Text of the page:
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Write What You Know

I will be the first to admit that some of my least favorite advice for beginning writers is "write what you know". Part of the reason that I dislike that advice is because I limited it to what I did know, and as a teenager, it wasn't much. I hadn't traveled around the world; I didn't camp in the middle of Alaska; I came from a good family in small town America. What I knew was the same everyone else knew ... and it was a little boring.

Then, I changed my opinion, and expanded my definition of what I knew. Write what I knew became write what I love and that expanded a great deal of what I could research. Writing what I knew also became write what is around me, and that led to more historical research.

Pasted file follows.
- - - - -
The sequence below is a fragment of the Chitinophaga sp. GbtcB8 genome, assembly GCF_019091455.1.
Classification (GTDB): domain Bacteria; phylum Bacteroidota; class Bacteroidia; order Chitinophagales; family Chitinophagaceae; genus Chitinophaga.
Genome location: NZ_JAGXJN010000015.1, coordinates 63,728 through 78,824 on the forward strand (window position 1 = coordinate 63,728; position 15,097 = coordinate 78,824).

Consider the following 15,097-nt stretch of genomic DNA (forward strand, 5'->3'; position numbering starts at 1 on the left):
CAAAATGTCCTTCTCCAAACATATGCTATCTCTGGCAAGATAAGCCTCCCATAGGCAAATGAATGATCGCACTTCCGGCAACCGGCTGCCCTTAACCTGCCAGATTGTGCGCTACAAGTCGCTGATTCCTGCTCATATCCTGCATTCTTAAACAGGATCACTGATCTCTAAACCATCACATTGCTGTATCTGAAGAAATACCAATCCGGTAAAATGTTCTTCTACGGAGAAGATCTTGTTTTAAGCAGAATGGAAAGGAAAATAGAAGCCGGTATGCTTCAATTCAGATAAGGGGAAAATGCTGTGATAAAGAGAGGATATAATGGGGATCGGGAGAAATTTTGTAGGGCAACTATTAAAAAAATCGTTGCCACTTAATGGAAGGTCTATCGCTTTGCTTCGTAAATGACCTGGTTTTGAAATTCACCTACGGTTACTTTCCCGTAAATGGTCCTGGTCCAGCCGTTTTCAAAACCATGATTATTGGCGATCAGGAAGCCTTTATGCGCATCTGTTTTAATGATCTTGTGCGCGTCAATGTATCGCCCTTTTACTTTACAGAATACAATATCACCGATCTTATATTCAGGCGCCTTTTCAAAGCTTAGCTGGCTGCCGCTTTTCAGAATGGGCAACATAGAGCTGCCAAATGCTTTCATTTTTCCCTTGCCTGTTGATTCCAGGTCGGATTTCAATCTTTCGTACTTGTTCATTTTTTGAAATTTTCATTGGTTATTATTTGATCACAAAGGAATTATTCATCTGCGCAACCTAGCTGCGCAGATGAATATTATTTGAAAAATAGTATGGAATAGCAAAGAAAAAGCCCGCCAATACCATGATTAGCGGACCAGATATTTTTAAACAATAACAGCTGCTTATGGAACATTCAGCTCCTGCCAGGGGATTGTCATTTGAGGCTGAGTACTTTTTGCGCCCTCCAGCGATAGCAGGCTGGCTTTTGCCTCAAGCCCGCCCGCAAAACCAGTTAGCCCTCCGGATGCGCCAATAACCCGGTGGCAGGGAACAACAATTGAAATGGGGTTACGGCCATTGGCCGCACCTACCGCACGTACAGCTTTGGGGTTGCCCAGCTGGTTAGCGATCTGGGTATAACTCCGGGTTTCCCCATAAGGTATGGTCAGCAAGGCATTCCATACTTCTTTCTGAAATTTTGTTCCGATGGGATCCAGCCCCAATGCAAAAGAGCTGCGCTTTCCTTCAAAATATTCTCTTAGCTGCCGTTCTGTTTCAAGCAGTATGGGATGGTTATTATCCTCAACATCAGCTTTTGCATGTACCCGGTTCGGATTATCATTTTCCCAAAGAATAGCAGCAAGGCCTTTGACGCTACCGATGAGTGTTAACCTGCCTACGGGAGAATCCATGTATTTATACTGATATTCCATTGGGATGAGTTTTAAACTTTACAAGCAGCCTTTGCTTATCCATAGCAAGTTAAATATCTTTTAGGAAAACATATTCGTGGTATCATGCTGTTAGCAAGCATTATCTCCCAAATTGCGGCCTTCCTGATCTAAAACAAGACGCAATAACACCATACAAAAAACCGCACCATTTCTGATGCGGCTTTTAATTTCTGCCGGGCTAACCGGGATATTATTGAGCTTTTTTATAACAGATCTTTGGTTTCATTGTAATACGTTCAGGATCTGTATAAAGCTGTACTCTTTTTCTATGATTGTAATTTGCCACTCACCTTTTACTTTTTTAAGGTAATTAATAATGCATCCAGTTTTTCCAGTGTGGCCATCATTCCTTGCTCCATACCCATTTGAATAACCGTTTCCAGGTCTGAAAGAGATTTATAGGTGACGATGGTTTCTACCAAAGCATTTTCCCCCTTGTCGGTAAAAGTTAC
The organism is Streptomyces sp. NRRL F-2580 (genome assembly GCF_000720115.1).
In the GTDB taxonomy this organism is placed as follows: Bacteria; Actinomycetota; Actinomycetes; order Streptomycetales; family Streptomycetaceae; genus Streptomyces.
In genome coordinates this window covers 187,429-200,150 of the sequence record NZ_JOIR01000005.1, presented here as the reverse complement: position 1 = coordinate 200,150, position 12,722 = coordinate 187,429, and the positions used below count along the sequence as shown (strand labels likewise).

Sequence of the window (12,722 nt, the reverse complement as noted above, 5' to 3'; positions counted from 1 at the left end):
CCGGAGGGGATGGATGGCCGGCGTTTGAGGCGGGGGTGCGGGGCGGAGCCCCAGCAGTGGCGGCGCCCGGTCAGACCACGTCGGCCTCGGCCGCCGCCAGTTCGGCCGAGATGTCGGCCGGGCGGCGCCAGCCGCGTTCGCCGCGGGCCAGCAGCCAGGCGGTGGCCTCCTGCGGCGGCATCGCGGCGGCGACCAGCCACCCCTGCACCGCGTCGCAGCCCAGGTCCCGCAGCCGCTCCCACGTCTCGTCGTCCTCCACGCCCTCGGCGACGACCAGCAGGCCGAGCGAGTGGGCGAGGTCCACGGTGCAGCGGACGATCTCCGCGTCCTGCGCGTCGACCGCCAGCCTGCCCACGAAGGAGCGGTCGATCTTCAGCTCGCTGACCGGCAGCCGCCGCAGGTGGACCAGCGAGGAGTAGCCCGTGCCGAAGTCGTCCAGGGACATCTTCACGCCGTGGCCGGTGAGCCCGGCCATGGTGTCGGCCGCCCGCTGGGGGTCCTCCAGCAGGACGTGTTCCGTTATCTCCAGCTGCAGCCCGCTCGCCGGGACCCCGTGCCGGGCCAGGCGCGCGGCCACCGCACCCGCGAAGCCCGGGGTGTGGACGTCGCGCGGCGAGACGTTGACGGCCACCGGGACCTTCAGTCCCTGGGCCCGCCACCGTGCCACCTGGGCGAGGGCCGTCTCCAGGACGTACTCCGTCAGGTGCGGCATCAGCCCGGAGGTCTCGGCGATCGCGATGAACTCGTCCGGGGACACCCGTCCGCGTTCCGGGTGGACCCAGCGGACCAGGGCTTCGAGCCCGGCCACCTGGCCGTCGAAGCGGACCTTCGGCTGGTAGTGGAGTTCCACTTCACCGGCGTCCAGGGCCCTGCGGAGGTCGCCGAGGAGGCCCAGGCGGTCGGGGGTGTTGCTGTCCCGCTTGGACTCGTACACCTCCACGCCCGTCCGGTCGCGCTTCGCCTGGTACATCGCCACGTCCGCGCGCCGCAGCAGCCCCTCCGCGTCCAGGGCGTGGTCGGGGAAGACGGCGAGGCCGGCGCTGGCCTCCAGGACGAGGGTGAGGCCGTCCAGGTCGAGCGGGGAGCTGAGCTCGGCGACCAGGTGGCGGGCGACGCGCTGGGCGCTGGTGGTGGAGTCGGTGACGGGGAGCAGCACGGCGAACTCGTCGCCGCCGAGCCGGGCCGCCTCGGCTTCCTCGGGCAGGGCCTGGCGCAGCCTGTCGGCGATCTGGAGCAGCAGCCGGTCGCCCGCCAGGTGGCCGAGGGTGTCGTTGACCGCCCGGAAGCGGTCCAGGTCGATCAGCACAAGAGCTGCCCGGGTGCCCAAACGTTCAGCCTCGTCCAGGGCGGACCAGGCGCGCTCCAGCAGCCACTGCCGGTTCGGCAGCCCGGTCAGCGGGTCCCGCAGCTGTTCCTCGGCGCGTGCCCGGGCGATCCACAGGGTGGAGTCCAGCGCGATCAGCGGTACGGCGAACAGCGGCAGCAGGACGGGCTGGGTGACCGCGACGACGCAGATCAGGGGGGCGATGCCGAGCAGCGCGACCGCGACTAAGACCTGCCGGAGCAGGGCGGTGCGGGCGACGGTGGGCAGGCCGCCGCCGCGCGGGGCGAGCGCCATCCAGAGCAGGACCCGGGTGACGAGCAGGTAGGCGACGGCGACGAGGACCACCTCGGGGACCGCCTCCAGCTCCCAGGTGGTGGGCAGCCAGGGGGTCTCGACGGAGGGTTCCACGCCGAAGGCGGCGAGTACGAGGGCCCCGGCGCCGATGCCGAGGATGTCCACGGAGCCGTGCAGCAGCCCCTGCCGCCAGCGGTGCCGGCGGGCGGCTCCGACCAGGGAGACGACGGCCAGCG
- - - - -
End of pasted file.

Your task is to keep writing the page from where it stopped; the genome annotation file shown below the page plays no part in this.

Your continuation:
This photo is taken at Fort Niagara on the mouth of the Niagara River (American side). Along the shoreline is the French Castle, so called because the French originally built the location as a trading post. To the right is Lake Ontario. The spit of land on the horizon is Canada, and between Canada and the French Castle is the Niagara River.

I might not know a great deal, but my backyards, both where I currently live and where I grew up, are full of history - American, English, French and Native American. I came to realize that by researching my territory, what I knew and what I loved became intertwined, thus what I knew became more.

What does write what you know mean to you? Have you discovered stories sitting around you, just waiting to be discovered?

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